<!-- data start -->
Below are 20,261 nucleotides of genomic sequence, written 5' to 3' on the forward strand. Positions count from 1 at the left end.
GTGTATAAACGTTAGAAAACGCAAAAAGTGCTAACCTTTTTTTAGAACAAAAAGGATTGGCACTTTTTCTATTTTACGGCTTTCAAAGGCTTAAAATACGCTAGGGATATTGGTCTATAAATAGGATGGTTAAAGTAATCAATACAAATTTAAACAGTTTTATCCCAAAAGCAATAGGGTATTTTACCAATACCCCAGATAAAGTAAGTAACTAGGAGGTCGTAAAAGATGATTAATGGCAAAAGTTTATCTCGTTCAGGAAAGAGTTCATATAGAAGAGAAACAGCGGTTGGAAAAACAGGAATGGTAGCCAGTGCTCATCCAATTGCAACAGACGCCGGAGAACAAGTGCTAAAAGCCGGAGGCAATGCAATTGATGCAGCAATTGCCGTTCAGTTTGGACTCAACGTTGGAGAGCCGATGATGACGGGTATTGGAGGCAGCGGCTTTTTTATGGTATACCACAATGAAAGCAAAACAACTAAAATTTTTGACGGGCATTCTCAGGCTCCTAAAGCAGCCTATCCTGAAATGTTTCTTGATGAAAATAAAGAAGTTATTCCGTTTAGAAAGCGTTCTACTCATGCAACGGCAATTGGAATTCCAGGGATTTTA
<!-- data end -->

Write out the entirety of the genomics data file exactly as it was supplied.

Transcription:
Below are 20,261 nucleotides of genomic sequence, written 5' to 3' on the forward strand. Positions count from 1 at the left end.
GTGTATAAACGTTAGAAAACGCAAAAAGTGCTAACCTTTTTTTAGAACAAAAAGGATTGGCACTTTTTCTATTTTACGGCTTTCAAAGGCTTAAAATACGCTAGGGATATTGGTCTATAAATAGGATGGTTAAAGTAATCAATACAAATTTAAACAGTTTTATCCCAAAAGCAATAGGGTATTTTACCAATACCCCAGATAAAGTAAGTAACTAGGAGGTCGTAAAAGATGATTAATGGCAAAAGTTTATCTCGTTCAGGAAAGAGTTCATATAGAAGAGAAACAGCGGTTGGAAAAACAGGAATGGTAGCCAGTGCTCATCCAATTGCAACAGACGCCGGAGAACAAGTGCTAAAAGCCGGAGGCAATGCAATTGATGCAGCAATTGCCGTTCAGTTTGGACTCAACGTTGGAGAGCCGATGATGACGGGTATTGGAGGCAGCGGCTTTTTTATGGTATACCACAATGAAAGCAAAACAACTAAAATTTTTGACGGGCATTCTCAGGCTCCTAAAGCAGCCTATCCTGAAATGTTTCTTGATGAAAATAAAGAAGTTATTCCGTTTAGAAAGCGTTCTACTCATGCAACGGCAATTGGAATTCCAGGGATTTTA